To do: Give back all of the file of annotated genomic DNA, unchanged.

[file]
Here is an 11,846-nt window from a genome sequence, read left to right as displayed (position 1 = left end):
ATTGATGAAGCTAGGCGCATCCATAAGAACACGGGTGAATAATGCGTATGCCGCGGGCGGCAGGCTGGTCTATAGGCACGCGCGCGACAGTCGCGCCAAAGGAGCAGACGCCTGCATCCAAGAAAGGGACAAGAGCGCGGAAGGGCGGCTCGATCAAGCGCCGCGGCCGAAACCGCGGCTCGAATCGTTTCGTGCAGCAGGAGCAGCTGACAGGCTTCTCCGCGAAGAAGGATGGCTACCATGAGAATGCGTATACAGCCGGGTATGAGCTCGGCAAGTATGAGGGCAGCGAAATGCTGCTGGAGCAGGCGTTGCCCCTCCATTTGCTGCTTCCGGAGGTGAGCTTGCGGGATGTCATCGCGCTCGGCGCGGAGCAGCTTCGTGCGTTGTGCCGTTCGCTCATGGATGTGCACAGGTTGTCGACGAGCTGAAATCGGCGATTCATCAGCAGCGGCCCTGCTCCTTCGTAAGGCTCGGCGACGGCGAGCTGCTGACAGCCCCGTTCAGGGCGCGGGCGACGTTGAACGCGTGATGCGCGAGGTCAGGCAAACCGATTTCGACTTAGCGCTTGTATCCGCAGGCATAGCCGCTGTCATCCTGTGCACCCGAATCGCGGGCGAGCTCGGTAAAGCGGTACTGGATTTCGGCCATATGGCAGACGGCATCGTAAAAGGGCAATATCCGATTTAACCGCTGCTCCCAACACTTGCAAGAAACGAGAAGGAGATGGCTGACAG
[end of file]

Here is an 11,846-nt window from a genome sequence, read left to right as displayed (position 1 = left end):
ATTGATGAAGCTAGGCGCATCCATAAGAACACGGGTGAATAATGCGTATGCCGCGGGCGGCAGGCTGGTCTATAGGCACGCGCGCGACAGTCGCGCCAAAGGAGCAGACGCCTGCATCCAAGAAAGGGACAAGAGCGCGGAAGGGCGGCTCGATCAAGCGCCGCGGCCGAAACCGCGGCTCGAATCGTTTCGTGCAGCAGGAGCAGCTGACAGGCTTCTCCGCGAAGAAGGATGGCTACCATGAGAATGCGTATACAGCCGGGTATGAGCTCGGCAAGTATGAGGGCAGCGAAATGCTGCTGGAGCAGGCGTTGCCCCTCCATTTGCTGCTTCCGGAGGTGAGCTTGCGGGATGTCATCGCGCTCGGCGCGGAGCAGCTTCGTGCGTTGTGCCGTTCGCTCATGGATGTGCACAGGTTGTCGACGAGCTGAAATCGGCGATTCATCAGCAGCGGCCCTGCTCCTTCGTAAGGCTCGGCGACGGCGAGCTGCTGACAGCCCCGTTCAGGGCGCGGGCGACGTTGAACGCGTGATGCGCGAGGTCAGGCAAACCGATTTCGACTTAGCGCTTGTATCCGCAGGCATAGCCGCTGTCATCCTGTGCACCCGAATCGCGGGCGAGCTCGGTAAAGCGGTACTGGATTTCGGCCATATGGCAGACGGCATCGTAAAAGGGCAATATCCGATTTAACCGCTGCTCCCAACACTTGCAAGAAACGAGAAGGAGATGGCTGACAG